Since the survey began in 2018, housing and homelessness have always been the top two issue areas, with modest increases over time. This stagnation speaks to the overwhelming need for all levels of government to act on the homeless and housing crisis we face in the region and beyond. Of course, any solution to these complex problems will have to be multifaceted and well-funded. Additionally, it is important to note that there is some great work already being done in the region by local governments and community organizations, with little resources. As we continue to combat homelessness and create more affordable and accessible housing, more funding and resources are needed from the top down. 

In terms of a percentage increase over time, the largest increase in concern in the three years we have been conducting this survey is in protecting worker rights. Fifty-eight percent of residents said that local governments are “not doing enough” to address worker rights, up from 40% in 2018. While all issue areas have increased, this jump could be directly related to the economic downturn from the COVID-19 pandemic and uncertainty surrounding job loss and the economy. Other notable percentage increases are in both environmental protection and regulation, which are tied at a 13% increase since 2018.

State Government

The concerns surrounding local government are mirrored at that state level as well. Again, homelessness (80%) and affordable housing (77%) are by far the two issues in which respondents reported that the state government is not doing enough to address. This percentage has also increased since 2018, with an 11% increase in homelessness and 16% increase in affordable housing concerns. Although the state government is working in multiple ways to address these issues, these actions do not appear to be adequately mitigating these growing problems. In fact, with the recent economic downturn due to the COVID-19 pandemic, the issues of homelessness and housing will likely get worse with many out of work and struggling to pay rent/mortgages. The full impact of the pandemic on homelessness and housing is yet to be seen, but recent research has noted that the economic impacts and subsequent recession are likely to be significantly worse the Great Recession of 2008.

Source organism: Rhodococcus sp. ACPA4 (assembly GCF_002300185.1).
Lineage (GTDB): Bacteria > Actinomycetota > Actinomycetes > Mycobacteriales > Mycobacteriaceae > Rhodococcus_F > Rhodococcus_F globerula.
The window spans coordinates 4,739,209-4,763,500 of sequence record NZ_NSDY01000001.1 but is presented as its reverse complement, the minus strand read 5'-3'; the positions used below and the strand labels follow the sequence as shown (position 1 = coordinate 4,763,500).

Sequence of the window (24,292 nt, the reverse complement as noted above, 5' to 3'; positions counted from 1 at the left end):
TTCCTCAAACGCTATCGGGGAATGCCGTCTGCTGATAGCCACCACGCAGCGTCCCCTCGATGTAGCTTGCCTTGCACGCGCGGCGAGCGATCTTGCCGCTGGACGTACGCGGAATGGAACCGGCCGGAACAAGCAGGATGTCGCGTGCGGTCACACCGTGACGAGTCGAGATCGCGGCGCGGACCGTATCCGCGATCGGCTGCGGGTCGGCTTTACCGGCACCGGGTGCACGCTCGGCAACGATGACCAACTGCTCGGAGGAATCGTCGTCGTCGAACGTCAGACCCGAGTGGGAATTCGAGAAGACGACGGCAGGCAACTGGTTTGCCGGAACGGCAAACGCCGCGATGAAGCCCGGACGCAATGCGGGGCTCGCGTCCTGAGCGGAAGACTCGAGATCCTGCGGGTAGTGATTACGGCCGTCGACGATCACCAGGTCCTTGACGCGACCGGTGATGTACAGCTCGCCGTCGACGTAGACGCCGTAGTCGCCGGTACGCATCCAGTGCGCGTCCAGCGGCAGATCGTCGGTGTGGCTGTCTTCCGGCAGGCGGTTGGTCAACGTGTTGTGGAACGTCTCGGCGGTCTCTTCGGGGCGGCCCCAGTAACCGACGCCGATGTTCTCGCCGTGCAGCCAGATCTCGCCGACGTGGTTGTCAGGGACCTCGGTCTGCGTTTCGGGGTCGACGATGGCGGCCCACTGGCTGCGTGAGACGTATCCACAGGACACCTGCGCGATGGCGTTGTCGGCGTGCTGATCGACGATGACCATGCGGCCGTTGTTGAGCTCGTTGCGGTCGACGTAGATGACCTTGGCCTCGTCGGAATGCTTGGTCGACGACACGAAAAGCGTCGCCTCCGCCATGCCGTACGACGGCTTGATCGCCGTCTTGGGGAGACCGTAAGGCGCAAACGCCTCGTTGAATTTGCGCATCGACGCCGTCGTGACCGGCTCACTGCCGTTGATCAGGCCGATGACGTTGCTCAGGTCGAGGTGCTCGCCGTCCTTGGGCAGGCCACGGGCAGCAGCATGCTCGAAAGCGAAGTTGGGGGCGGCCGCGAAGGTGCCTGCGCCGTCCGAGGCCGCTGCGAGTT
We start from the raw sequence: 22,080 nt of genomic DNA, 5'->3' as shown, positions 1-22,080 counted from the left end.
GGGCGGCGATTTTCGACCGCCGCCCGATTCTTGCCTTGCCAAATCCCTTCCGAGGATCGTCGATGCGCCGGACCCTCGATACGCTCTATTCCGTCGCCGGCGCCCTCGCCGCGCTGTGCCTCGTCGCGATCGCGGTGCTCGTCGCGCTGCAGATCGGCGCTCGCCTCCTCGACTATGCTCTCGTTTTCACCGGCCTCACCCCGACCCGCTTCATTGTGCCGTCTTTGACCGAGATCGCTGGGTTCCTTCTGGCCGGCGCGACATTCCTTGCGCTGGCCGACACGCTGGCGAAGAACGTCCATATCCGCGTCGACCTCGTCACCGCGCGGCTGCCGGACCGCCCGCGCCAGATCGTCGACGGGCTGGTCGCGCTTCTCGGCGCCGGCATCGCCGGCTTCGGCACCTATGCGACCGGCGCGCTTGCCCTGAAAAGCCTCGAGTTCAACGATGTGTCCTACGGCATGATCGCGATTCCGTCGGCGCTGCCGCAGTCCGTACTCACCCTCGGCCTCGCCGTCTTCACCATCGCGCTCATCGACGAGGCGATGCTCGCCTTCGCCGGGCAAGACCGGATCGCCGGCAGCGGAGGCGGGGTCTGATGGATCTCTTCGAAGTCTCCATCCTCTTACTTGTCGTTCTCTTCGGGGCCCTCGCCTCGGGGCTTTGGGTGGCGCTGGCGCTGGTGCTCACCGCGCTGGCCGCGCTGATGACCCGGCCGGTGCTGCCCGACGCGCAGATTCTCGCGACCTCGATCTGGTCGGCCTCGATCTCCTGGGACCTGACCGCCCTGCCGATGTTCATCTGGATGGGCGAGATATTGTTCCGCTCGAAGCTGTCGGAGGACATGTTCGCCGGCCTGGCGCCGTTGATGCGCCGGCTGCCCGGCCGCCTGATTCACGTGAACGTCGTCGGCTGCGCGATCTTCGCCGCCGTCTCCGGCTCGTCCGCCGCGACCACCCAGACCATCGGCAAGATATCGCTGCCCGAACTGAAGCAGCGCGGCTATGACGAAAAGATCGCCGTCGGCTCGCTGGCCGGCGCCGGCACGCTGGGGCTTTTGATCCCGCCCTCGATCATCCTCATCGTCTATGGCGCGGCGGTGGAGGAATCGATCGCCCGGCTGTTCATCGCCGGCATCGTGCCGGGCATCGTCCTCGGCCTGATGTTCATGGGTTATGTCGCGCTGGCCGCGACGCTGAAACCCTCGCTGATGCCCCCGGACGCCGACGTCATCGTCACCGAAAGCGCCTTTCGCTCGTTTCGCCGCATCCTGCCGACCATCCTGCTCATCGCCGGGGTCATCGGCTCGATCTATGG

Note: Values do not add up to 100 because they are compared across years


With the results of the recent election still not finalized, what remains clear is that our country is still divided. While many disagree on solutions, the concerns of residents, including issues like homelessness and access to affordable housing, are bipartisan. Despite the outcome of the election, our nation will be facing party gridlock at the federal level making it very difficult to pass legislation to address these concerns. This is why it will be increasingly likely that states, specifically progressive states like California, will take on more of these issues in state houses and through local governments. To tackle these problems in an inclusive and comprehensive way, all parties, including community organizations and leaders, local and state governments, and the residents themselves, need to have power and a seat at the table.

For full survey results please visit: SCNG/CSI-UCR Fall 2020 Survey